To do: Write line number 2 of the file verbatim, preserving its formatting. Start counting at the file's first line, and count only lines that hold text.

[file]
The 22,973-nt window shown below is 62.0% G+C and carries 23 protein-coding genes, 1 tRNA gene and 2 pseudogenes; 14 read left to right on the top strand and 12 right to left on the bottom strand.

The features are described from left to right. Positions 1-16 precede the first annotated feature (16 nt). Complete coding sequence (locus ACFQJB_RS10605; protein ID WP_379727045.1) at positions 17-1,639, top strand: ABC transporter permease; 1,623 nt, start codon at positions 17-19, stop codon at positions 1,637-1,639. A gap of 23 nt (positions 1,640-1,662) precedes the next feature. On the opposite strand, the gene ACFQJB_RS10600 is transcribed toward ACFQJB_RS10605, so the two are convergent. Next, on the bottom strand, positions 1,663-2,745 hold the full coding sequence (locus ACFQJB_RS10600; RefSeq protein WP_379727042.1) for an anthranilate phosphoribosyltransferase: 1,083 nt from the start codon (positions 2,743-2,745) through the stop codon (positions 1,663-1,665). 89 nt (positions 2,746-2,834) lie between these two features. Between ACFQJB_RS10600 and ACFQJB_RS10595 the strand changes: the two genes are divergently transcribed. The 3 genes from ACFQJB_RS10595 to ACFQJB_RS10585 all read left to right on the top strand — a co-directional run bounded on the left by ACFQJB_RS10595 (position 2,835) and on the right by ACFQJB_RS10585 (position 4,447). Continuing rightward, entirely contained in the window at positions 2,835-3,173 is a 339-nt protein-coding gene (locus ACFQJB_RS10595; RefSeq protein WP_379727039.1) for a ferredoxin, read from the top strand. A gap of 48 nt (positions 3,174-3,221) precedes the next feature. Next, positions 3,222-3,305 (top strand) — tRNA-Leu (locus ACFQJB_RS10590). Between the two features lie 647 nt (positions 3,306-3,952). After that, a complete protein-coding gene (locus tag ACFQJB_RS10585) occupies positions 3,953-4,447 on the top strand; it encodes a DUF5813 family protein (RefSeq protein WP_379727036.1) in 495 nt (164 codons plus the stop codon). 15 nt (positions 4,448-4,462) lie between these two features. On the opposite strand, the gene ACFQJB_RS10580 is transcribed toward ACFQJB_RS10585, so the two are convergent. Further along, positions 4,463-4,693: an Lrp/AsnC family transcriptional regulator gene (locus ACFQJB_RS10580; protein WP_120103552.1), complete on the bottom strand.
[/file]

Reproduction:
The features are described from left to right. Positions 1-16 precede the first annotated feature (16 nt). Complete coding sequence (locus ACFQJB_RS10605; protein ID WP_379727045.1) at positions 17-1,639, top strand: ABC transporter permease; 1,623 nt, start codon at positions 17-19, stop codon at positions 1,637-1,639. A gap of 23 nt (positions 1,640-1,662) precedes the next feature. On the opposite strand, the gene ACFQJB_RS10600 is transcribed toward ACFQJB_RS10605, so the two are convergent. Next, on the bottom strand, positions 1,663-2,745 hold the full coding sequence (locus ACFQJB_RS10600; RefSeq protein WP_379727042.1) for an anthranilate phosphoribosyltransferase: 1,083 nt from the start codon (positions 2,743-2,745) through the stop codon (positions 1,663-1,665). 89 nt (positions 2,746-2,834) lie between these two features. Between ACFQJB_RS10600 and ACFQJB_RS10595 the strand changes: the two genes are divergently transcribed. The 3 genes from ACFQJB_RS10595 to ACFQJB_RS10585 all read left to right on the top strand — a co-directional run bounded on the left by ACFQJB_RS10595 (position 2,835) and on the right by ACFQJB_RS10585 (position 4,447). Continuing rightward, entirely contained in the window at positions 2,835-3,173 is a 339-nt protein-coding gene (locus ACFQJB_RS10595; RefSeq protein WP_379727039.1) for a ferredoxin, read from the top strand. A gap of 48 nt (positions 3,174-3,221) precedes the next feature. Next, positions 3,222-3,305 (top strand) — tRNA-Leu (locus ACFQJB_RS10590). Between the two features lie 647 nt (positions 3,306-3,952). After that, a complete protein-coding gene (locus tag ACFQJB_RS10585) occupies positions 3,953-4,447 on the top strand; it encodes a DUF5813 family protein (RefSeq protein WP_379727036.1) in 495 nt (164 codons plus the stop codon). 15 nt (positions 4,448-4,462) lie between these two features. On the opposite strand, the gene ACFQJB_RS10580 is transcribed toward ACFQJB_RS10585, so the two are convergent. Further along, positions 4,463-4,693: an Lrp/AsnC family transcriptional regulator gene (locus ACFQJB_RS10580; protein WP_120103552.1), complete on the bottom strand.